Interesting, but Minnesota and Texas are only two states out of a union of 50 states. In the Minnesota example this was contract law / resolution. At first both sides agreed to what was essentially binding arbitration by the Sharia authorities. When one lost, they went crying to the civil authorities. The civil authorities then said ” sorry Charlie you can’t back out of a previous agreement on a competent arbitration authority.” So what the state recognized was the validity of the previous agreement not the Sharia court itself per se. From a first Amendment perspective this is more of a freedom of religion issue. As the Supremes have not weighed in on this yet you are definitely jumping on the gun as far as “acceptance” is concerned. There is still the “No establishment” clause to think of. The Supremes may still invalidate the Sharia court- enforcing the ideas of the non-establishment clause and the supremacy of the civil authorities in certain fields. Plus there is also the equal protection clause of the Constitution to think of also. Sharia law might get tossed due to excess leniency or excess stringency or just because five of the Justices want to be Islamophobes.

This is not to say that Sharia principals can not fit into common law or that the non-establishment clause make Sharia law a total no-go. But there are definite limits. I don’t see any state in the union allowing a Sharia court usurping its authority in divorce/family court. The civil authorities are still going to monopolize that function mainly for equal protection reasons.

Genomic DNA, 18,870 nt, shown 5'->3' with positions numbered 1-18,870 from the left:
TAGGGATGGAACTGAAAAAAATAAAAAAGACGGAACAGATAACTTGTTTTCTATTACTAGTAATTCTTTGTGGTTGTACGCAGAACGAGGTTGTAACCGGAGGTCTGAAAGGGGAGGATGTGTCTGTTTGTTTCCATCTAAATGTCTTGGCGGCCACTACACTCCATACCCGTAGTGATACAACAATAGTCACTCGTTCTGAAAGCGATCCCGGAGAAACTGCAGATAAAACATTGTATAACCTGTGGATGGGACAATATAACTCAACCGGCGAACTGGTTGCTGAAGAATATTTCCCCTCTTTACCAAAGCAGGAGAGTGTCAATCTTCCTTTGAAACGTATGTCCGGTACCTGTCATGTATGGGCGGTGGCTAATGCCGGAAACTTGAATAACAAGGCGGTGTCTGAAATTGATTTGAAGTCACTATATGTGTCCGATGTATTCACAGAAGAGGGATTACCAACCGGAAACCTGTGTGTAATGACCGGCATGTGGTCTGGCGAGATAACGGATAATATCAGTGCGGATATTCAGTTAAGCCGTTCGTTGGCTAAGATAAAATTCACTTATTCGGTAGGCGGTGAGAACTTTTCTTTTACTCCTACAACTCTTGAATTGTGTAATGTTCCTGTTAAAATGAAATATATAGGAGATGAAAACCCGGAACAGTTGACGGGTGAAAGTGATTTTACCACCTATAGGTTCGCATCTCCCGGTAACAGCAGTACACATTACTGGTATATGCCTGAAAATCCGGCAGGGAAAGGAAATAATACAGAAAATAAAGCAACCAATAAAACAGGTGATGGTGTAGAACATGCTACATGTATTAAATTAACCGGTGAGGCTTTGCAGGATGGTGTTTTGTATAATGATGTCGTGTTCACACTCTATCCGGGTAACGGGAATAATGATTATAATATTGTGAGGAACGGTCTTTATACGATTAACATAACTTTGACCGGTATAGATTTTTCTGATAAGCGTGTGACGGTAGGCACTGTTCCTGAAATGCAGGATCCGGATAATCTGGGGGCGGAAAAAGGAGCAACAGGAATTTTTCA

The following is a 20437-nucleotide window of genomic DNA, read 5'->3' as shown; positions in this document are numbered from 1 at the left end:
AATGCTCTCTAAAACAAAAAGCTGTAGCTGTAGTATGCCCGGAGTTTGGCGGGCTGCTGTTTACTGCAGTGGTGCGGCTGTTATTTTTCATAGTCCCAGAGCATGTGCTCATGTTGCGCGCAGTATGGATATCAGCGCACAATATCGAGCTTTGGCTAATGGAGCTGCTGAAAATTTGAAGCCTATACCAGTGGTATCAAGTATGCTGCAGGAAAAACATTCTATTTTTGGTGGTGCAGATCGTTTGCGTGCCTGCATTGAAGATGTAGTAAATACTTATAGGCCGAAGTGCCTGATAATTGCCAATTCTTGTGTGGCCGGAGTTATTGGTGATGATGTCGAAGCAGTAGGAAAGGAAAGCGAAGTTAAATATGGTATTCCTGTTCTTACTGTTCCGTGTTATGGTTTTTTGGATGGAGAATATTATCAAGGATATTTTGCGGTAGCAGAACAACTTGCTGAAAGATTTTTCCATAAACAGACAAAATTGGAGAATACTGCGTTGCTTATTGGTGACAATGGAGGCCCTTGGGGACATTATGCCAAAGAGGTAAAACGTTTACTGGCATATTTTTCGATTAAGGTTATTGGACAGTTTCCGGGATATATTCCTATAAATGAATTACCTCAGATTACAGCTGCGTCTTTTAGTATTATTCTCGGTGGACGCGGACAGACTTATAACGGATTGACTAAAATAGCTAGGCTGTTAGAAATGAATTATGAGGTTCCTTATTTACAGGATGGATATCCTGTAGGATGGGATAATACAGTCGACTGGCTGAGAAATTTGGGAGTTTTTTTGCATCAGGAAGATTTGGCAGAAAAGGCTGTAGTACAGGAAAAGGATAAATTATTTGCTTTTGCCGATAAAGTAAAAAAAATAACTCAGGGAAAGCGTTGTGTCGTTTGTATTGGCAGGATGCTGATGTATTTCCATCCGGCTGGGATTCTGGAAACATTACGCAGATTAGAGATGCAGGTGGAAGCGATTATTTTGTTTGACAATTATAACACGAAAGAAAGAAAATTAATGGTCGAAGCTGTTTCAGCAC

Good luck telling child protective services or the woman’s shelter that you have a right via the Koran to beat your wife/ child senseless. Yes I know that the Koran says no such thing; but the civil authorities don’t care what the Koran or Bible, or Tao De Jing say about such matters. What they care about is what the local laws say about such things. You can quote Haddiths and Fiqh till you are blue in the face- the state still has the final say on whether you are Married or not and how many people you can be Married to at any one time. In the US that would be the individual states of the Union.

England being England; they have every right to investigate accommodating the Ummah and its laws. In the USA there is the small matter of both the Individual States Constitutions and the Federal Constitution that seem to be a high walls against such accommodation. Muslims should think twice, thrice and a few more times about fiddling with these protections. Right now they are the only thing between the your Masjids and the wrecking ball in some of the more backwards neighborhoods of the USA.

#4 Amir on 02.18.08 at 6:08 pm

There is still the “No establishment” clause to think of.

The establishment clause would only prevent government establishing a national religion or giving preference to one religion over another. It would prevent the government from establishing Islamic or other religious courts, but I don’t see how it would prevent private individuals from establishing their own arbitration organisations provided their authority is only derived from the consent of the participants and not from statute or presidential decree.

In other words, the establishment clause is about limiting the actions of the state, not limiting the actions of the citizenry.

#5 rahma on 02.19.08 at 2:25 am

Huh. Imagine that. I live in Minnesota, became a paralegal here, and somehow did not come up with that case when I had free westlaw access and was attempting to write about the validity of a nikkah contract in minnesota courts. Maybe it’s time to revist that paper for an update.

Added to the growing list of why Minnesota is an awesome state: kick butt public radio, Keith Ellison and Sharia arbitration.